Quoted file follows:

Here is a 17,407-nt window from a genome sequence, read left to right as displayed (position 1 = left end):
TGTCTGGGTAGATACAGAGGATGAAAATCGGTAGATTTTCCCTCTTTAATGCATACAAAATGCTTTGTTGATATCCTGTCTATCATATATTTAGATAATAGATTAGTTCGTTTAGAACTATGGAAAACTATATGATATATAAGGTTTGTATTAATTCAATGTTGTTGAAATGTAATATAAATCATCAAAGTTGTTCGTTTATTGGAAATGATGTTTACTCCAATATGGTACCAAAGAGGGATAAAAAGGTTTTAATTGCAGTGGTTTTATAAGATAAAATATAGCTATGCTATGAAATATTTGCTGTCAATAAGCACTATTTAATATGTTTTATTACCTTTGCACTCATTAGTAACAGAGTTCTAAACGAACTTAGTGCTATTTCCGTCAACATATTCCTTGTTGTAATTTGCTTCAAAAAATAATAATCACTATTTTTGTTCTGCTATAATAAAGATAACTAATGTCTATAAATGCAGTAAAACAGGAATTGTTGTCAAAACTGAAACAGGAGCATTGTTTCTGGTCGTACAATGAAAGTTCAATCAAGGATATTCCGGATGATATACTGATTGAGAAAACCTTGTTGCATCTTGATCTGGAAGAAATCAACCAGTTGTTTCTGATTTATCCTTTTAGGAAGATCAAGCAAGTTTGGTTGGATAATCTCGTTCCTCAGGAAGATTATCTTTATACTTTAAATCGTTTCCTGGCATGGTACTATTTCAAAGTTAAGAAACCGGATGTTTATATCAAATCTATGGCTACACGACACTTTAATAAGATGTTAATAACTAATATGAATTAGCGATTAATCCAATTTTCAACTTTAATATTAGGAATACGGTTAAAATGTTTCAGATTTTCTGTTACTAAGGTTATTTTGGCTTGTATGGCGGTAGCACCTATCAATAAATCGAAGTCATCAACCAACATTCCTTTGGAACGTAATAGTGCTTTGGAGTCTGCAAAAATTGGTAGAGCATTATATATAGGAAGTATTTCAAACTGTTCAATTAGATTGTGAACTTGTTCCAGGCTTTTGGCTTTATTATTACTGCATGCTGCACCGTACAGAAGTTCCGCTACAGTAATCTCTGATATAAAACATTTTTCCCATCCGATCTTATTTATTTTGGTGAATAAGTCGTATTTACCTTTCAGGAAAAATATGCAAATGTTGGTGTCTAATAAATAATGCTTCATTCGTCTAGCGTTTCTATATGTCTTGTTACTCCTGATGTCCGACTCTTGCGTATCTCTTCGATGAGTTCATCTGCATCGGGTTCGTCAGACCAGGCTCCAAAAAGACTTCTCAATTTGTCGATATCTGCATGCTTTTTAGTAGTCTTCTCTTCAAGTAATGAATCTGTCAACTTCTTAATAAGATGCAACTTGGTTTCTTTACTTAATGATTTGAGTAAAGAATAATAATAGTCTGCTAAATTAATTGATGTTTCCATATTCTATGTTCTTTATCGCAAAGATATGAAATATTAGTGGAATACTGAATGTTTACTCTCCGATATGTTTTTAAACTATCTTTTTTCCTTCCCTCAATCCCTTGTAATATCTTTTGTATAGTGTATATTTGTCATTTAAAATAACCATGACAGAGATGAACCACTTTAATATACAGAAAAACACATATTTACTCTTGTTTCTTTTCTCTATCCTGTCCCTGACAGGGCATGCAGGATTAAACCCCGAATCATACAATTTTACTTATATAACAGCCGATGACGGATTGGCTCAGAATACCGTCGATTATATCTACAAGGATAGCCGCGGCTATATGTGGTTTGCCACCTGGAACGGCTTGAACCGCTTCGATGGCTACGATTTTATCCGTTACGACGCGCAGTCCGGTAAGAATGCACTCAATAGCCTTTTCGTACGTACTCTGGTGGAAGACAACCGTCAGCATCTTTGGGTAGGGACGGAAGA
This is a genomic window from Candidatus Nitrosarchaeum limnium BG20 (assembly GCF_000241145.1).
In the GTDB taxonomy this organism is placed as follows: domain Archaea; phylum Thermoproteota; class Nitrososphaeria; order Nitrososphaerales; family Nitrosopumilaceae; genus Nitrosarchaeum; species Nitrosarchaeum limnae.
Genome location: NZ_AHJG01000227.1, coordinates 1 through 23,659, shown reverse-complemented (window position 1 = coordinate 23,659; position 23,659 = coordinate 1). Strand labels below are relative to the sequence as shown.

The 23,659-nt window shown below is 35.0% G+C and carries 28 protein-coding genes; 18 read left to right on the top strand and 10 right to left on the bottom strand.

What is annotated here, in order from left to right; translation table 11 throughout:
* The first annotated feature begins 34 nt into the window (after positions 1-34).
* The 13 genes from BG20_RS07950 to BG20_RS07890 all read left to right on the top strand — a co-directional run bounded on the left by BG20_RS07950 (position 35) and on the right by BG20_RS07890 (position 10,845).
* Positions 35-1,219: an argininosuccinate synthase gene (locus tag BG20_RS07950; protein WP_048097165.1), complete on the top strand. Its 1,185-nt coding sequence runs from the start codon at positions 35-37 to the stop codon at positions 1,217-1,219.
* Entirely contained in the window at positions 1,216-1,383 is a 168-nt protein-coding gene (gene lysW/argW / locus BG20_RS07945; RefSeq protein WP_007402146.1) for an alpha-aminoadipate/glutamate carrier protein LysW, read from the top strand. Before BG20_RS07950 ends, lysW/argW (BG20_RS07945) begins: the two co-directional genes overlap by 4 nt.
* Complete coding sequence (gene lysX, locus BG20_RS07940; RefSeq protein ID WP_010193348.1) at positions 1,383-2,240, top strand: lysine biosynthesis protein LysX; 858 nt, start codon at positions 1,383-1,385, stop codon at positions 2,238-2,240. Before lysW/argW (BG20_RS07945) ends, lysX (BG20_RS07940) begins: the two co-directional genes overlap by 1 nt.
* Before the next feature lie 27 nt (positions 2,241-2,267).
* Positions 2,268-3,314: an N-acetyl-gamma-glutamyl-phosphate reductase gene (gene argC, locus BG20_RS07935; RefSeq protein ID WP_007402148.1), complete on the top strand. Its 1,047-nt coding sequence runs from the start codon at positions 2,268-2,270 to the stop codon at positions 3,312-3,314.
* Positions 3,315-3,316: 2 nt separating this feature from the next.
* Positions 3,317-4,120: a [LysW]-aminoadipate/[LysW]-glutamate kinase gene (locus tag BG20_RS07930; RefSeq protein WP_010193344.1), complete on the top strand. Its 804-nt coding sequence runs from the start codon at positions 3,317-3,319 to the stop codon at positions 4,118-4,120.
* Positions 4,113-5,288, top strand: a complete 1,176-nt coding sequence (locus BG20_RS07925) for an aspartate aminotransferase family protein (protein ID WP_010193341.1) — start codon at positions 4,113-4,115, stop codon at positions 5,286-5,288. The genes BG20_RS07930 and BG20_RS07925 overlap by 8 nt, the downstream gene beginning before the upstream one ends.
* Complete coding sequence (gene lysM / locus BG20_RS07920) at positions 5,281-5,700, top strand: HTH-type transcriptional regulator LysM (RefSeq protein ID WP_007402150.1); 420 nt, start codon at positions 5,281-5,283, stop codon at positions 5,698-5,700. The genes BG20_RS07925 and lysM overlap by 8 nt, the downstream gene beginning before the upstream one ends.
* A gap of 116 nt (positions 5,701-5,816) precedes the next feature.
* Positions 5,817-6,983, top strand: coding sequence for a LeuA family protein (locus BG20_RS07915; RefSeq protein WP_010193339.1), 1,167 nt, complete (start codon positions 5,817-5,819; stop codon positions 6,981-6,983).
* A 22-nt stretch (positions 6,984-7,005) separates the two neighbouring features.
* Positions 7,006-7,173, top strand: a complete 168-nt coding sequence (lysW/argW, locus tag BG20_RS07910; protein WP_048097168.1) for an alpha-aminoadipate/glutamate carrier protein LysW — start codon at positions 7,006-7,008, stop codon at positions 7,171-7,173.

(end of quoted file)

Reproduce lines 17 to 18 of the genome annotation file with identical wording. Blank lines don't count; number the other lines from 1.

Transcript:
* Positions 4,113-5,288, top strand: a complete 1,176-nt coding sequence (locus BG20_RS07925) for an aspartate aminotransferase family protein (protein ID WP_010193341.1) — start codon at positions 4,113-4,115, stop codon at positions 5,286-5,288. The genes BG20_RS07930 and BG20_RS07925 overlap by 8 nt, the downstream gene beginning before the upstream one ends.
* Complete coding sequence (gene lysM / locus BG20_RS07920) at positions 5,281-5,700, top strand: HTH-type transcriptional regulator LysM (RefSeq protein ID WP_007402150.1); 420 nt, start codon at positions 5,281-5,283, stop codon at positions 5,698-5,700. The genes BG20_RS07925 and lysM overlap by 8 nt, the downstream gene beginning before the upstream one ends.